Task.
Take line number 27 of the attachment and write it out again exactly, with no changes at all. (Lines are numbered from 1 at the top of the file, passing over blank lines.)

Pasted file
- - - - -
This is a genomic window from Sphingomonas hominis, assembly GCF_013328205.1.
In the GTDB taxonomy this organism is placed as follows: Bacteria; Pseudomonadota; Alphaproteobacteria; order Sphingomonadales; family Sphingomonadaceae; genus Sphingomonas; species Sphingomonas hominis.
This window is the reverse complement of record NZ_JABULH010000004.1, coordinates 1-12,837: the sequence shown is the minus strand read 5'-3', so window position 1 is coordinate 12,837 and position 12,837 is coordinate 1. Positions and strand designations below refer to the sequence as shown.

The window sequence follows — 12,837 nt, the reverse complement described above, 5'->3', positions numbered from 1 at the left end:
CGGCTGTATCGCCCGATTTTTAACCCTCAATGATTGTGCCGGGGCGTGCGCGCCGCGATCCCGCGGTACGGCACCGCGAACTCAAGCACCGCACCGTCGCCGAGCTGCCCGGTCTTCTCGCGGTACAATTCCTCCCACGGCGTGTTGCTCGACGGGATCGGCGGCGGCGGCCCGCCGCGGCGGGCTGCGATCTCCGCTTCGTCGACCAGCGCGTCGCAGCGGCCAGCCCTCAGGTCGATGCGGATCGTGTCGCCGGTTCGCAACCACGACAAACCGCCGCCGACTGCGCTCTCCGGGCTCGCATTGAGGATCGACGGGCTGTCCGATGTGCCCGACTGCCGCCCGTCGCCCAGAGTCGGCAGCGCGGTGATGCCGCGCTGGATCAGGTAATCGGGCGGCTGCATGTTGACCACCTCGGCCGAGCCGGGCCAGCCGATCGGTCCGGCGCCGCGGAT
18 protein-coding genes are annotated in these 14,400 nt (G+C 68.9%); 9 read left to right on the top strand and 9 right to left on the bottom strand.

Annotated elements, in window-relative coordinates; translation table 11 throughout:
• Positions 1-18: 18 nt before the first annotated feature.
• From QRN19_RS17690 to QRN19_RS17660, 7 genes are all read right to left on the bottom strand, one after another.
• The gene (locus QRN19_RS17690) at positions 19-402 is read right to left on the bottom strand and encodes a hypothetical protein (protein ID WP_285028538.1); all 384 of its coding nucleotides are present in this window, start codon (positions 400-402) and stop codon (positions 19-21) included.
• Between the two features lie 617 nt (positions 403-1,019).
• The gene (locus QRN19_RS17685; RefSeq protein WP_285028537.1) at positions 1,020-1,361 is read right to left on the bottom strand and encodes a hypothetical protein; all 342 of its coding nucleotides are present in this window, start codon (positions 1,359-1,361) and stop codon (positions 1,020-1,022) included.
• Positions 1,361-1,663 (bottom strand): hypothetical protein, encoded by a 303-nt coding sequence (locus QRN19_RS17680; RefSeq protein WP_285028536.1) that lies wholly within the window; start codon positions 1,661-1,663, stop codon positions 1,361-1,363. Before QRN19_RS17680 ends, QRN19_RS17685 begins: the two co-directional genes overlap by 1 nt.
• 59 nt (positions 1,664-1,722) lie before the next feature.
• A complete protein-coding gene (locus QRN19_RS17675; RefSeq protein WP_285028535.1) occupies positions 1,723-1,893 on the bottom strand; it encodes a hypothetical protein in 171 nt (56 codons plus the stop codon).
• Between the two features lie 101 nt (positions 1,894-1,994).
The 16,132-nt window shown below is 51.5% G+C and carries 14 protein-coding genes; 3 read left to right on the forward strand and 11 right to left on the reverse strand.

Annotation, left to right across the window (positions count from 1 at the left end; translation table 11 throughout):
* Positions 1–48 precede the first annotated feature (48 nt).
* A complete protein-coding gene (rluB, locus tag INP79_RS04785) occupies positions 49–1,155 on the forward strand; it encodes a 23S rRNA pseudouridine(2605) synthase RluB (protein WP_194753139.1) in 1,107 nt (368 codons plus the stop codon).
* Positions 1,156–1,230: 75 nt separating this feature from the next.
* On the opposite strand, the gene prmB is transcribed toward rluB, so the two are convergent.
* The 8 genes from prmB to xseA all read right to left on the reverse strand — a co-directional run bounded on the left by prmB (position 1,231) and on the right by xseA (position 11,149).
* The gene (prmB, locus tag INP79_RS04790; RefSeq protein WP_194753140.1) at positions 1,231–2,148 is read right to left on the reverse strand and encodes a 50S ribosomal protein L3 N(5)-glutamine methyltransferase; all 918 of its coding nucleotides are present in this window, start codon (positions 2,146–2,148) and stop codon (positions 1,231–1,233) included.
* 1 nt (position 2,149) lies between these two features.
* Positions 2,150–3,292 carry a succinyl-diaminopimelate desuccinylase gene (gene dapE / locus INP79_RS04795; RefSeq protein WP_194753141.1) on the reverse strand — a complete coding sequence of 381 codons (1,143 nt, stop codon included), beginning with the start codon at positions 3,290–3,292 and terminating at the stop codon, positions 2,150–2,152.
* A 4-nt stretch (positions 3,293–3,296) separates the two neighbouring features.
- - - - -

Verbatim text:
* A 4-nt stretch (positions 3,293–3,296) separates the two neighbouring features.